Mobile dating app Tinder has been surging in popularity in recent months – it was a hit at the Olympic village in Sochi, and it recently made its first match in Antarctica – but it's also had a flaw that could allow someone with "rudimentary Web coding skills" to locate users' exact location since at least October, according to security researchers. Employees of Include Security, the white hat hacking company that found the flaw, suggested developers should be more careful in their program design, noting that the problem could occur in many mobile applications.
In a blog post on the Include Security website, researcher Max Veytsman explained that the flaw differed from a privacy vulnerability in Tinder from July 2013, which pinpointed the user's exact latitude and longitude. That issue was fixed, but the fix is likely the source of the new problem, which is that the app is still returning very specific distance data on users, enabling triangulation of a user's location to within 100 feet. While Tinder's API is no longer returning exact GPS coordinates, it does have a field that shows the user's distance in miles from another user to 15 decimal places.
With this information, someone could create three dummy profiles to triangulate the location of a specific user, Veytsman noted. He published a proof of concept in the blog post and a YouTube video. Include Security reported the issue to Tinder in October, and, in December, the Tinder team told them a fix was coming. However, no further updates were given, so the researchers decided to publish their findings.
Improving user privacy
The triangulation flaw could be dangerous in that it could easily enable a determined stalker to pursue an ex-girlfriend, for instance. For Tinder, this issue is particularly noteworthy since much of the app's success has been in convincing women it did not offer the creepiness of other online dating services, many sources have noted. But perceived privacy issues can affect the reputation of any app, Include founder Erik Cabetas told Bloomberg Businessweek.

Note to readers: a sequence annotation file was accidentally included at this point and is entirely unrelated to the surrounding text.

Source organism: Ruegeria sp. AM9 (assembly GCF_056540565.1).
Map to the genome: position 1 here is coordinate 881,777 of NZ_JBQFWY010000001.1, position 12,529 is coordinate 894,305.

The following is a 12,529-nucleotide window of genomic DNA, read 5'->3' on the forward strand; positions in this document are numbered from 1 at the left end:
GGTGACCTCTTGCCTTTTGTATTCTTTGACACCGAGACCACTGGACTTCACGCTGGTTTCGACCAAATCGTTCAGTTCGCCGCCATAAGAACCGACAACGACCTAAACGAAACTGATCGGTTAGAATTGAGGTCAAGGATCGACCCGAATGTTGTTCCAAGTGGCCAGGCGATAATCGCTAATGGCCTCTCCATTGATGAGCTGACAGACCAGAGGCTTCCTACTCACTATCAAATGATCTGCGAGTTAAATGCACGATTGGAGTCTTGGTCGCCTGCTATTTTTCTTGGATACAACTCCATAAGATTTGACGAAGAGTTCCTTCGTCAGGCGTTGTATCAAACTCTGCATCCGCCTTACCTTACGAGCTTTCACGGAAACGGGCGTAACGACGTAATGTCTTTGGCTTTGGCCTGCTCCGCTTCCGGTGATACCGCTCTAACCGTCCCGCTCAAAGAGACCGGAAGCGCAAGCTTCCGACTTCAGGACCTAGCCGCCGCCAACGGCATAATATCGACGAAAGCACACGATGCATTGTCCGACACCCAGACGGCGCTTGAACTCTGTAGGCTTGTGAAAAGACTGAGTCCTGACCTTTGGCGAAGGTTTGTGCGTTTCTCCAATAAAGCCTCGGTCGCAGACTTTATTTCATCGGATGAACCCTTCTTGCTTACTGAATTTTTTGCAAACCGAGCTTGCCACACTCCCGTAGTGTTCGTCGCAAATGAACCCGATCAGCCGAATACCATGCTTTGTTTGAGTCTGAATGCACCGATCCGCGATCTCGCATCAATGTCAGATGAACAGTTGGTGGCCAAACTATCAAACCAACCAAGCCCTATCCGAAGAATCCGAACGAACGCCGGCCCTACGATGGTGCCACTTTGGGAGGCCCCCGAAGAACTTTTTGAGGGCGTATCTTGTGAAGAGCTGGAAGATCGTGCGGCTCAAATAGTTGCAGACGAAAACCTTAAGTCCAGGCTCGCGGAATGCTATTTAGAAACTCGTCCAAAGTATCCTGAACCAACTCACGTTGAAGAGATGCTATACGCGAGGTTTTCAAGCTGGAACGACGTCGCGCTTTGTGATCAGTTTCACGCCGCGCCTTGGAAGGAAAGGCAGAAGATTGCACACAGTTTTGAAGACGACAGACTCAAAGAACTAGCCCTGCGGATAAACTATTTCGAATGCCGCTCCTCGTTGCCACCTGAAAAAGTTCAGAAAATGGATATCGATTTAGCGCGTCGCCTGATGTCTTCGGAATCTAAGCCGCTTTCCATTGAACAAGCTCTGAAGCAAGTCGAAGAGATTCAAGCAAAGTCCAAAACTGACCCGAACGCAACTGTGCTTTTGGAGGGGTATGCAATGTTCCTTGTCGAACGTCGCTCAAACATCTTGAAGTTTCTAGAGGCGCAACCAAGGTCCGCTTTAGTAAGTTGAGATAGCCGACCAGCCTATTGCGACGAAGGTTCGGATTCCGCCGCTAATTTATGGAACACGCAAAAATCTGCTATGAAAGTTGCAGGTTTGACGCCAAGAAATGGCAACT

"We want technology companies to remember that as they're moving a million miles an hour to innovate, they need to consider security and privacy as part of the value proposition they're selling their customers," he said. "Consumers tend to avoid use of applications, cloud services or websites that severely encroach on their privacy."
In that spirit, Include also offered several warnings about how common privacy flaws are in location-based apps. Veytsman detailed how developers might want to look to avoid similar flaws.
"The team's recommendation for remediation is to never deal with high-resolution measurements of distance or location in any sense on the client-side," he wrote. "These calculations should be done on the server-side to avoid the possibility of the client applications intercepting the positional information."
As mobile app vendors look to win over customers, developers can benefit from using tools like static analysis software to ensure they aren't leaving obvious privacy gaps in their apps. Code review during the development process can also help teams catch issues that could lead to privacy issues down the line. With Tinder's latest problem, location-based privacy should be a key concern for mobile developers.
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